frequent employee recognition

Every employee wants to receive appreciation for a job well done. Unfortunately, only one in four workers believe they receive the employee recognition they deserve.

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what impacts employee engagement?

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the role of managers in enhancing employee engagement

A recent study shows that 50% of workers who changed jobs claim they left their jobs due to a bad manager. This is an incredibly high number that you can’t ignore. The first step is to develop a process to identify toxic managers in the workplace. These are the managers that are driving your workers away and damaging your efforts to boost employee engagement.

Not all managers who foster disengagement in the workplace are toxic and need to be replaced. In many cases, managers don’t understand the impact of employee engagement on business outcomes or how to boost engagement in the workplace. 

If you want to improve employee engagement in your organization, you must provide your managers with adequate training. Learning tips for how to connect with workers and other ways to improve employee engagement can help your managers change negative behaviors and become better leaders.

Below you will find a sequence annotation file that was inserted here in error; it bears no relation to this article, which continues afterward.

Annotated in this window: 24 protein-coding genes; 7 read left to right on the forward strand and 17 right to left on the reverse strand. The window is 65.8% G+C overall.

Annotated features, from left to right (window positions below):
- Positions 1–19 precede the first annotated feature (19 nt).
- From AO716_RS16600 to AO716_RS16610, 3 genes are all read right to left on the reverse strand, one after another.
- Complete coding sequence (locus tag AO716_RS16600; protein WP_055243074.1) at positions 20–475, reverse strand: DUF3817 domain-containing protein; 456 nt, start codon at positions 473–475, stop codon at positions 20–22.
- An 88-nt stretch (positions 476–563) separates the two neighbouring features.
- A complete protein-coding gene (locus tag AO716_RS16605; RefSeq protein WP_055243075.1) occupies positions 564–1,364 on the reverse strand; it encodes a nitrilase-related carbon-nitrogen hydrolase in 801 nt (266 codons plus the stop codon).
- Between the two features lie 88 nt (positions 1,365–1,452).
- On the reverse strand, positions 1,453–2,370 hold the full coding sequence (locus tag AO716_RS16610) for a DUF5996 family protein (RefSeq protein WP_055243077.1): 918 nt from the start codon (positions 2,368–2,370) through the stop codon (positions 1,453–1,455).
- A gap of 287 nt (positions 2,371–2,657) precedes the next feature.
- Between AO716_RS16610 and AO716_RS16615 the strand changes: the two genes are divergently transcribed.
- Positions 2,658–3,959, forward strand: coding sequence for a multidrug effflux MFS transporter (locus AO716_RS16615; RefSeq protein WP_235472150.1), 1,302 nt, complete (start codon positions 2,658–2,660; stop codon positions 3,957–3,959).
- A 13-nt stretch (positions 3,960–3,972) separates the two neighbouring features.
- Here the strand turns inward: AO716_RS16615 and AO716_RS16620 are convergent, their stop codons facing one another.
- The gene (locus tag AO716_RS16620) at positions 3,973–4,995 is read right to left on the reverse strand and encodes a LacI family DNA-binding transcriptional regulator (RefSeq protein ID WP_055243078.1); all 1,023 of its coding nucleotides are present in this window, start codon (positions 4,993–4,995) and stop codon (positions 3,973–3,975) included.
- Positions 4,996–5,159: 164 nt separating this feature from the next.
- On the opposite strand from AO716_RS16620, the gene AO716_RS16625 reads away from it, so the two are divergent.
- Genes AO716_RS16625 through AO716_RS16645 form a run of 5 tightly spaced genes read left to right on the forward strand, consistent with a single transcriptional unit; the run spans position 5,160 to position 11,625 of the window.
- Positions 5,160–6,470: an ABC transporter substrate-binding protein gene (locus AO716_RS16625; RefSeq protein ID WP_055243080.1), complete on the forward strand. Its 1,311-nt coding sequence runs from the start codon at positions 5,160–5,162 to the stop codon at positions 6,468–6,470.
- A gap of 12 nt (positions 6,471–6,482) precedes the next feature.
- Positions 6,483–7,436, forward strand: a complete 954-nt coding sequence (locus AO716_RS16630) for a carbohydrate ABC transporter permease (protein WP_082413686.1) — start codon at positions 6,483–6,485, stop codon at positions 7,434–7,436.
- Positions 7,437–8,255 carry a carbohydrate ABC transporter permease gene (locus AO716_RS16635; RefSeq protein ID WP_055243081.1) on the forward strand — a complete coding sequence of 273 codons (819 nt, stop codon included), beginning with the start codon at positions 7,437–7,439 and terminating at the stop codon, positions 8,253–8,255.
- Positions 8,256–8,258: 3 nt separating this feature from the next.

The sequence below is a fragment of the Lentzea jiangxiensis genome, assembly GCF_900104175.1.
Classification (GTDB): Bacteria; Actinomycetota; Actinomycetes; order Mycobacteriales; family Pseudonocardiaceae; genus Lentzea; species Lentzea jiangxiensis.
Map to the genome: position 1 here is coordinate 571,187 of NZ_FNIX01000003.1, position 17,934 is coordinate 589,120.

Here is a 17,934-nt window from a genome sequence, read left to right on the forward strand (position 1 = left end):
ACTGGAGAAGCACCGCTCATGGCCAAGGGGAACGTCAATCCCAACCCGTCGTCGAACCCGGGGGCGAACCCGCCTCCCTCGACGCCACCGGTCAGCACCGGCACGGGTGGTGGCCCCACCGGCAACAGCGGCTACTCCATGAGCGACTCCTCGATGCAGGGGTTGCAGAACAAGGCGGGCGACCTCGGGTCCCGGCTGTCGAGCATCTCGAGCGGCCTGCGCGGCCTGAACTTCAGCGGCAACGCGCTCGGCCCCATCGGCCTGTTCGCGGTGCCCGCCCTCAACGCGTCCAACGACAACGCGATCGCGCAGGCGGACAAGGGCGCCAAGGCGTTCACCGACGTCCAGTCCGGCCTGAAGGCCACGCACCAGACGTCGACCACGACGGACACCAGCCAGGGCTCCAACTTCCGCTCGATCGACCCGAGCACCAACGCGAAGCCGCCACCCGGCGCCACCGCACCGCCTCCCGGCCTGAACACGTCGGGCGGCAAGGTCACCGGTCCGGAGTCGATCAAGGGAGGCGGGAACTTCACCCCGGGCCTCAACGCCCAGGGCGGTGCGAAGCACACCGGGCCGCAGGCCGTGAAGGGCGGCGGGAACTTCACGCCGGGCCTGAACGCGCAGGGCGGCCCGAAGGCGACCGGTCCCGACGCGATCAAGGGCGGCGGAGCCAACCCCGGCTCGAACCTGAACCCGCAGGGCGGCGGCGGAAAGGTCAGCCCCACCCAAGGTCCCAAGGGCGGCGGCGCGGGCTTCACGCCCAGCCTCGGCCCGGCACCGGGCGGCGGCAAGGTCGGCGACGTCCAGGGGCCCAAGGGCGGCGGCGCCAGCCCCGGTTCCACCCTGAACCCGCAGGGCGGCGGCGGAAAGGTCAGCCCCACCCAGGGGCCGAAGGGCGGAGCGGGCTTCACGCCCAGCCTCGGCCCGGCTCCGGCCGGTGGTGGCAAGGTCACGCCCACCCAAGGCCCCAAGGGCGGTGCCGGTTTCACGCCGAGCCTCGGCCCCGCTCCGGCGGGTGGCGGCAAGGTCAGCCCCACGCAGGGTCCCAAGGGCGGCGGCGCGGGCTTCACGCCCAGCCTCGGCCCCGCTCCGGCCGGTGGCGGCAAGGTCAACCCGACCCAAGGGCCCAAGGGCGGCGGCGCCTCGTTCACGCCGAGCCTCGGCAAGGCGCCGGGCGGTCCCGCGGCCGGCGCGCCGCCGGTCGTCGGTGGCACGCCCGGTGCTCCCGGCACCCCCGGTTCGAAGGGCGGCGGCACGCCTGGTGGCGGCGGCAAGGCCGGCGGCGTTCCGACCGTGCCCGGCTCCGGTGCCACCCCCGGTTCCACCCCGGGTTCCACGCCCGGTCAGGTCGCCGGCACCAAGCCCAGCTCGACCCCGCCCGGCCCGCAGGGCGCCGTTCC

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how managers impact employee engagement

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strategies to improve employee engagement

Despite numerous studies highlighting the advantages of employee engagement, the latest Gallup poll shows only 21% of workers across the globe are engaged in the workplace. Furthermore, 18% of workers admit they are actively disengaged at work.

When nearly one in five workers feel disengaged in the workplace, there is clearly still work to do. As an employer, there are several actionable steps to improve employee engagement at your organization.

create an effective communication plan

Communication is a key component of employee engagement. It’s important to develop a communication strategy that offers transparency. While you may not be able to provide workers with all company details, frequently sharing information about company goals and objectives can help foster engagement. Remember that communication goes both ways. So, you also need to develop a process for collecting and responding to employee feedback.

provide workers with the necessary tools

To maximize your investment in human capital, it’s critical to ensure your employees have the tools, resources and training to perform their job duties. Your employees want to perform well on the job, but without the right tools, they can quickly become frustrated and disengaged. Having the right tools can boost both job satisfaction and engagement. For example, a recent study shows that 48% of employees believe that having the right tech tools and training makes them more productive, and 35% believe technology gives them more flexibility in the workplace.